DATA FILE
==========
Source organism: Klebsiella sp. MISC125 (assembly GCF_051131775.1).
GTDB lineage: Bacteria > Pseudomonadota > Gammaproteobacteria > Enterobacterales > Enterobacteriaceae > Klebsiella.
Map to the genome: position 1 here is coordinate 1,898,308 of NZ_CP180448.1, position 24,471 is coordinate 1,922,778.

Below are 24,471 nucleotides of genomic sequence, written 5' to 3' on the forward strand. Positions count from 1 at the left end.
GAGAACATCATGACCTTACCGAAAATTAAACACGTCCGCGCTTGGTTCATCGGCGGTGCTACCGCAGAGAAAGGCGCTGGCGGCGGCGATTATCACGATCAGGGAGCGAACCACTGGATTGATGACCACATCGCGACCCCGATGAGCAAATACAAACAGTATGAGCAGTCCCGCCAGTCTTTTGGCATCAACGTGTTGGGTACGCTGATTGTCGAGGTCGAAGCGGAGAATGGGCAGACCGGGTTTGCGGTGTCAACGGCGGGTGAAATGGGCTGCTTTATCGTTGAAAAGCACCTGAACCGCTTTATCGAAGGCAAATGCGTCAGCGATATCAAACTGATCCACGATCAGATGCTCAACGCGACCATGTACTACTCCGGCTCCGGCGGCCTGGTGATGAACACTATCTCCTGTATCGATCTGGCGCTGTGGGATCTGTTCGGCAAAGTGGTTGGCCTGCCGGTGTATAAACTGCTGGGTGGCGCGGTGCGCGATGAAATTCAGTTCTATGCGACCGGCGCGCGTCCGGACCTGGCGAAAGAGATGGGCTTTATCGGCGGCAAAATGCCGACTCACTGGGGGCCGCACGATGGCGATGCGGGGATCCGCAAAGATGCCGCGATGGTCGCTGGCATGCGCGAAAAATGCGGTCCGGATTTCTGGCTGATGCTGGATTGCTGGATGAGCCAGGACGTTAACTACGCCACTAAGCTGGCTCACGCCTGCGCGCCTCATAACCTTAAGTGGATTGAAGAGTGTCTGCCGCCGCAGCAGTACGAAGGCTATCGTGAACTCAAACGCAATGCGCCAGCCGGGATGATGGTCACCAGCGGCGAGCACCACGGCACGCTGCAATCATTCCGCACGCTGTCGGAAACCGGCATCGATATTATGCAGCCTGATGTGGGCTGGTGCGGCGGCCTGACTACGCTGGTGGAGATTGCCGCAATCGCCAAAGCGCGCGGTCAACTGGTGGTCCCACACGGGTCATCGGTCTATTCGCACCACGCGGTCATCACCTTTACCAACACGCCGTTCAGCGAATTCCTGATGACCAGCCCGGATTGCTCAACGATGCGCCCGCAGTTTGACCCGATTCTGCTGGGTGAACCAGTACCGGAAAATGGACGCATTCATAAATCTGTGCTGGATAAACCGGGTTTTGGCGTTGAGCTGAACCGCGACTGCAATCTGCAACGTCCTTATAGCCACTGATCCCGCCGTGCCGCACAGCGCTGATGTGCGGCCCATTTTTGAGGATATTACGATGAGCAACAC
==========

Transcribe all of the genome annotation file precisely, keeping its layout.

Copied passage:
Source organism: Klebsiella sp. MISC125 (assembly GCF_051131775.1).
GTDB lineage: Bacteria > Pseudomonadota > Gammaproteobacteria > Enterobacterales > Enterobacteriaceae > Klebsiella.
Map to the genome: position 1 here is coordinate 1,898,308 of NZ_CP180448.1, position 24,471 is coordinate 1,922,778.

Below are 24,471 nucleotides of genomic sequence, written 5' to 3' on the forward strand. Positions count from 1 at the left end.
GAGAACATCATGACCTTACCGAAAATTAAACACGTCCGCGCTTGGTTCATCGGCGGTGCTACCGCAGAGAAAGGCGCTGGCGGCGGCGATTATCACGATCAGGGAGCGAACCACTGGATTGATGACCACATCGCGACCCCGATGAGCAAATACAAACAGTATGAGCAGTCCCGCCAGTCTTTTGGCATCAACGTGTTGGGTACGCTGATTGTCGAGGTCGAAGCGGAGAATGGGCAGACCGGGTTTGCGGTGTCAACGGCGGGTGAAATGGGCTGCTTTATCGTTGAAAAGCACCTGAACCGCTTTATCGAAGGCAAATGCGTCAGCGATATCAAACTGATCCACGATCAGATGCTCAACGCGACCATGTACTACTCCGGCTCCGGCGGCCTGGTGATGAACACTATCTCCTGTATCGATCTGGCGCTGTGGGATCTGTTCGGCAAAGTGGTTGGCCTGCCGGTGTATAAACTGCTGGGTGGCGCGGTGCGCGATGAAATTCAGTTCTATGCGACCGGCGCGCGTCCGGACCTGGCGAAAGAGATGGGCTTTATCGGCGGCAAAATGCCGACTCACTGGGGGCCGCACGATGGCGATGCGGGGATCCGCAAAGATGCCGCGATGGTCGCTGGCATGCGCGAAAAATGCGGTCCGGATTTCTGGCTGATGCTGGATTGCTGGATGAGCCAGGACGTTAACTACGCCACTAAGCTGGCTCACGCCTGCGCGCCTCATAACCTTAAGTGGATTGAAGAGTGTCTGCCGCCGCAGCAGTACGAAGGCTATCGTGAACTCAAACGCAATGCGCCAGCCGGGATGATGGTCACCAGCGGCGAGCACCACGGCACGCTGCAATCATTCCGCACGCTGTCGGAAACCGGCATCGATATTATGCAGCCTGATGTGGGCTGGTGCGGCGGCCTGACTACGCTGGTGGAGATTGCCGCAATCGCCAAAGCGCGCGGTCAACTGGTGGTCCCACACGGGTCATCGGTCTATTCGCACCACGCGGTCATCACCTTTACCAACACGCCGTTCAGCGAATTCCTGATGACCAGCCCGGATTGCTCAACGATGCGCCCGCAGTTTGACCCGATTCTGCTGGGTGAACCAGTACCGGAAAATGGACGCATTCATAAATCTGTGCTGGATAAACCGGGTTTTGGCGTTGAGCTGAACCGCGACTGCAATCTGCAACGTCCTTATAGCCACTGATCCCGCCGTGCCGCACAGCGCTGATGTGCGGCCCATTTTTGAGGATATTACGATGAGCAACAC